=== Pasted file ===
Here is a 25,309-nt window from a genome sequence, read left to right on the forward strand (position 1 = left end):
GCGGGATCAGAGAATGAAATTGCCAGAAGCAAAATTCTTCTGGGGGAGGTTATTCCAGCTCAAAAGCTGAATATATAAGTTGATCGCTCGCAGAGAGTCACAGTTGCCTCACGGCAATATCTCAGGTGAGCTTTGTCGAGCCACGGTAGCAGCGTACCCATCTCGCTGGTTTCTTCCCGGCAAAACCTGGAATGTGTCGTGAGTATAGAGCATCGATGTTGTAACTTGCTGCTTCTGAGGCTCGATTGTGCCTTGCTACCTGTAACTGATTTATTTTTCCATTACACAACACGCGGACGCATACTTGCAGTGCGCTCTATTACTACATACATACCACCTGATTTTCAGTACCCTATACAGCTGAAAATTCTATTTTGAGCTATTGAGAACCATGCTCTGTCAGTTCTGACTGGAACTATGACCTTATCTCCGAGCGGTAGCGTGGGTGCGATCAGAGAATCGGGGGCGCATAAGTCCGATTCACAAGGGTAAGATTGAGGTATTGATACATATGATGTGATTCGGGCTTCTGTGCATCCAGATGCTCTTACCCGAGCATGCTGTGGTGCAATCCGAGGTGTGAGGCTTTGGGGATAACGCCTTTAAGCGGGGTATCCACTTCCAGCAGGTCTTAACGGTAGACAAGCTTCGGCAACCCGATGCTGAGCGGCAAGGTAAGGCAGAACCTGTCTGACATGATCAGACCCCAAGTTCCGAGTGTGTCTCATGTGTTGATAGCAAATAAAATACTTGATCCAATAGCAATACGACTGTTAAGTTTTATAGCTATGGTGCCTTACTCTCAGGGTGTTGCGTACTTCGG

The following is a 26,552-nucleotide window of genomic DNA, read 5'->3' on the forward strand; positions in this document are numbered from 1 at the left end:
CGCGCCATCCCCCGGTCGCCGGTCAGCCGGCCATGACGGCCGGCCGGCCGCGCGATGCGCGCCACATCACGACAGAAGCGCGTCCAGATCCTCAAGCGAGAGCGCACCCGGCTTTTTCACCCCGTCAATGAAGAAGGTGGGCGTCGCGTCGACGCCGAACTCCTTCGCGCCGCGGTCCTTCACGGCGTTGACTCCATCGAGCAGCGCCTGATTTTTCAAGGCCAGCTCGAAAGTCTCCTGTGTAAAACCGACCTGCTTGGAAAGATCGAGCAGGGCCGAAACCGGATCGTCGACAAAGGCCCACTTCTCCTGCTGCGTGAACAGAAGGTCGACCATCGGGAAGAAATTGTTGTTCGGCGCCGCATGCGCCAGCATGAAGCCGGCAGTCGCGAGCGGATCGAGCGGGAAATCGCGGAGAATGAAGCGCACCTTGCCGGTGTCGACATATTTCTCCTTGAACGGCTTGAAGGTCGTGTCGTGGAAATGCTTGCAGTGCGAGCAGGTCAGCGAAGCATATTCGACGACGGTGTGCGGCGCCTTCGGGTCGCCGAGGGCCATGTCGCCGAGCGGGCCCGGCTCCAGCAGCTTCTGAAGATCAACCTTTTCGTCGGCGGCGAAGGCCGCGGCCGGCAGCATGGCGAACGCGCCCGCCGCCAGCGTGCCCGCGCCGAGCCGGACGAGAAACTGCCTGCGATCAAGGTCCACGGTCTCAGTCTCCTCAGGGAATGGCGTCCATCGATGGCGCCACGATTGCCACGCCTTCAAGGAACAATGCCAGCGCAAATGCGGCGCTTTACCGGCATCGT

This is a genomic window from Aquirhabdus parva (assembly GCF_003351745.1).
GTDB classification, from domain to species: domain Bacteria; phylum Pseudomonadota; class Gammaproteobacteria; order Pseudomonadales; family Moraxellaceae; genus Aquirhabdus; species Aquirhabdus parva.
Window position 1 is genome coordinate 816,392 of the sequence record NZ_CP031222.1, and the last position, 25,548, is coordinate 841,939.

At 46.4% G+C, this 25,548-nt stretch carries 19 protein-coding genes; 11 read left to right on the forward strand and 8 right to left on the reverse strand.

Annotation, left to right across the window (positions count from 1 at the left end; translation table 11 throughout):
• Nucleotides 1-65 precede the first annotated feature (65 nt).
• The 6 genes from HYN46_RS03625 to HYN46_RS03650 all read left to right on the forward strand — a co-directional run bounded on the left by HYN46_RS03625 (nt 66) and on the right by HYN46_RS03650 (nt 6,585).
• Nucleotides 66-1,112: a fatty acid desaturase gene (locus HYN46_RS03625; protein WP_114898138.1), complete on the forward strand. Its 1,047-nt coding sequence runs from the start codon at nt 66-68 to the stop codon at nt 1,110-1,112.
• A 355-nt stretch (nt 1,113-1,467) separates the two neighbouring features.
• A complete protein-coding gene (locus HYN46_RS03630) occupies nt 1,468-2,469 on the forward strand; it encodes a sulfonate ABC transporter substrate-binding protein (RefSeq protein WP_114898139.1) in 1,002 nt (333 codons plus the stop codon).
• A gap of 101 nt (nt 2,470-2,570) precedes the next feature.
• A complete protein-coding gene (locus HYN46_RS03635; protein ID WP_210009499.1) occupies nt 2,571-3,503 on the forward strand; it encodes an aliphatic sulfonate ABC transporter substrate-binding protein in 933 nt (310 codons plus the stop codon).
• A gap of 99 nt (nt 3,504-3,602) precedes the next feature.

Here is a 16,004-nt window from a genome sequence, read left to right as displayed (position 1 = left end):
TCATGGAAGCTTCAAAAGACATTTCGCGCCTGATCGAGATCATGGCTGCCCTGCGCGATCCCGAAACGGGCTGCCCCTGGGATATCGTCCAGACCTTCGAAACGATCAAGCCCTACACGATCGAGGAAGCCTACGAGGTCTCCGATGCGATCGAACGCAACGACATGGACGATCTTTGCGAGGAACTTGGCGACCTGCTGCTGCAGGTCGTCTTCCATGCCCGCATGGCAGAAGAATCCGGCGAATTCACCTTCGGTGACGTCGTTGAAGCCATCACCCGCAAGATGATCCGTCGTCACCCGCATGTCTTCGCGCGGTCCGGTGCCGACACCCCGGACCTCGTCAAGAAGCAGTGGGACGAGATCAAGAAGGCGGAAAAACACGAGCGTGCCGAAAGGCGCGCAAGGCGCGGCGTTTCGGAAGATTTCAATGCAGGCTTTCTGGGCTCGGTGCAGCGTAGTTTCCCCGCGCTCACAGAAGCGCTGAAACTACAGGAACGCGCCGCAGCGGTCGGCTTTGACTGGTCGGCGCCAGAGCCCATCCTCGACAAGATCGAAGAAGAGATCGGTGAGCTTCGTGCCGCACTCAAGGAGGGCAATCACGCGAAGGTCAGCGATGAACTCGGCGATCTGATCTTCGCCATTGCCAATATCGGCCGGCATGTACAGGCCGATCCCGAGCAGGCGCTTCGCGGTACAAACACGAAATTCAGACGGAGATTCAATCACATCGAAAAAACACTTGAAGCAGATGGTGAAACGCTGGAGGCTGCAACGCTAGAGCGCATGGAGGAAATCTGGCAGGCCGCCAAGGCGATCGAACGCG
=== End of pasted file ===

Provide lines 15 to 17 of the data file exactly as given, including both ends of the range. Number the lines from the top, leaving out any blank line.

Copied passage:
• A gap of 101 nt (nt 2,470-2,570) precedes the next feature.
• A complete protein-coding gene (locus HYN46_RS03635; protein ID WP_210009499.1) occupies nt 2,571-3,503 on the forward strand; it encodes an aliphatic sulfonate ABC transporter substrate-binding protein in 933 nt (310 codons plus the stop codon).
• A gap of 99 nt (nt 3,504-3,602) precedes the next feature.